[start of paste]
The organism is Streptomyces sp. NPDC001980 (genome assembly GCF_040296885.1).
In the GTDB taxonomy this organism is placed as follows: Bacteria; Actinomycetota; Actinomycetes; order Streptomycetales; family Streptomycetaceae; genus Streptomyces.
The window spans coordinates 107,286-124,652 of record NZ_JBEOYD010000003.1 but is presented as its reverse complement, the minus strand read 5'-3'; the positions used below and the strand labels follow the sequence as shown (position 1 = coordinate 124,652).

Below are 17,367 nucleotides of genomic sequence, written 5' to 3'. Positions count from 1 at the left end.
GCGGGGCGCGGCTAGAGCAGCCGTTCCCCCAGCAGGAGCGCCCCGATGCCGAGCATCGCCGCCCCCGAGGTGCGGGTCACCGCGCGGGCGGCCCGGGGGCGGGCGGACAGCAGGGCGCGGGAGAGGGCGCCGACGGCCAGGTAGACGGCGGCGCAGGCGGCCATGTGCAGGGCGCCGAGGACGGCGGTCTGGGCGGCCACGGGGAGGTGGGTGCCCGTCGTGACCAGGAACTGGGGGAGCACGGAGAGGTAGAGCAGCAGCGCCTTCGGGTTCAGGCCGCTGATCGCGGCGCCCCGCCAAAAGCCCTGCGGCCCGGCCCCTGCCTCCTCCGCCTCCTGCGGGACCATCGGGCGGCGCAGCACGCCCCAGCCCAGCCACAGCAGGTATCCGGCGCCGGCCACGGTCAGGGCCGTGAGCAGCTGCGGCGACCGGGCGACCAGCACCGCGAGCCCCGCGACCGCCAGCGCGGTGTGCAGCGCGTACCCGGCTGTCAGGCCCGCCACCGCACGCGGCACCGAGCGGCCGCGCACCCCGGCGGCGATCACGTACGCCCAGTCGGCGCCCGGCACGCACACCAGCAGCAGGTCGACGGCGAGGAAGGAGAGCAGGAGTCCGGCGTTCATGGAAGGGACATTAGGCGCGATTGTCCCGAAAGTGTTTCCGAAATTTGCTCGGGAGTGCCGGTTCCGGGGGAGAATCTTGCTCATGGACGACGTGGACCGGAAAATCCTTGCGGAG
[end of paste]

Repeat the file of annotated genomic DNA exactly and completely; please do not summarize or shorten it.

The organism is Streptomyces sp. NPDC001980 (genome assembly GCF_040296885.1).
In the GTDB taxonomy this organism is placed as follows: Bacteria; Actinomycetota; Actinomycetes; order Streptomycetales; family Streptomycetaceae; genus Streptomyces.
The window spans coordinates 107,286-124,652 of record NZ_JBEOYD010000003.1 but is presented as its reverse complement, the minus strand read 5'-3'; the positions used below and the strand labels follow the sequence as shown (position 1 = coordinate 124,652).

Below are 17,367 nucleotides of genomic sequence, written 5' to 3'. Positions count from 1 at the left end.
GCGGGGCGCGGCTAGAGCAGCCGTTCCCCCAGCAGGAGCGCCCCGATGCCGAGCATCGCCGCCCCCGAGGTGCGGGTCACCGCGCGGGCGGCCCGGGGGCGGGCGGACAGCAGGGCGCGGGAGAGGGCGCCGACGGCCAGGTAGACGGCGGCGCAGGCGGCCATGTGCAGGGCGCCGAGGACGGCGGTCTGGGCGGCCACGGGGAGGTGGGTGCCCGTCGTGACCAGGAACTGGGGGAGCACGGAGAGGTAGAGCAGCAGCGCCTTCGGGTTCAGGCCGCTGATCGCGGCGCCCCGCCAAAAGCCCTGCGGCCCGGCCCCTGCCTCCTCCGCCTCCTGCGGGACCATCGGGCGGCGCAGCACGCCCCAGCCCAGCCACAGCAGGTATCCGGCGCCGGCCACGGTCAGGGCCGTGAGCAGCTGCGGCGACCGGGCGACCAGCACCGCGAGCCCCGCGACCGCCAGCGCGGTGTGCAGCGCGTACCCGGCTGTCAGGCCCGCCACCGCACGCGGCACCGAGCGGCCGCGCACCCCGGCGGCGATCACGTACGCCCAGTCGGCGCCCGGCACGCACACCAGCAGCAGGTCGACGGCGAGGAAGGAGAGCAGGAGTCCGGCGTTCATGGAAGGGACATTAGGCGCGATTGTCCCGAAAGTGTTTCCGAAATTTGCTCGGGAGTGCCGGTTCCGGGGGAGAATCTTGCTCATGGACGACGTGGACCGGAAAATCCTTGCGGAG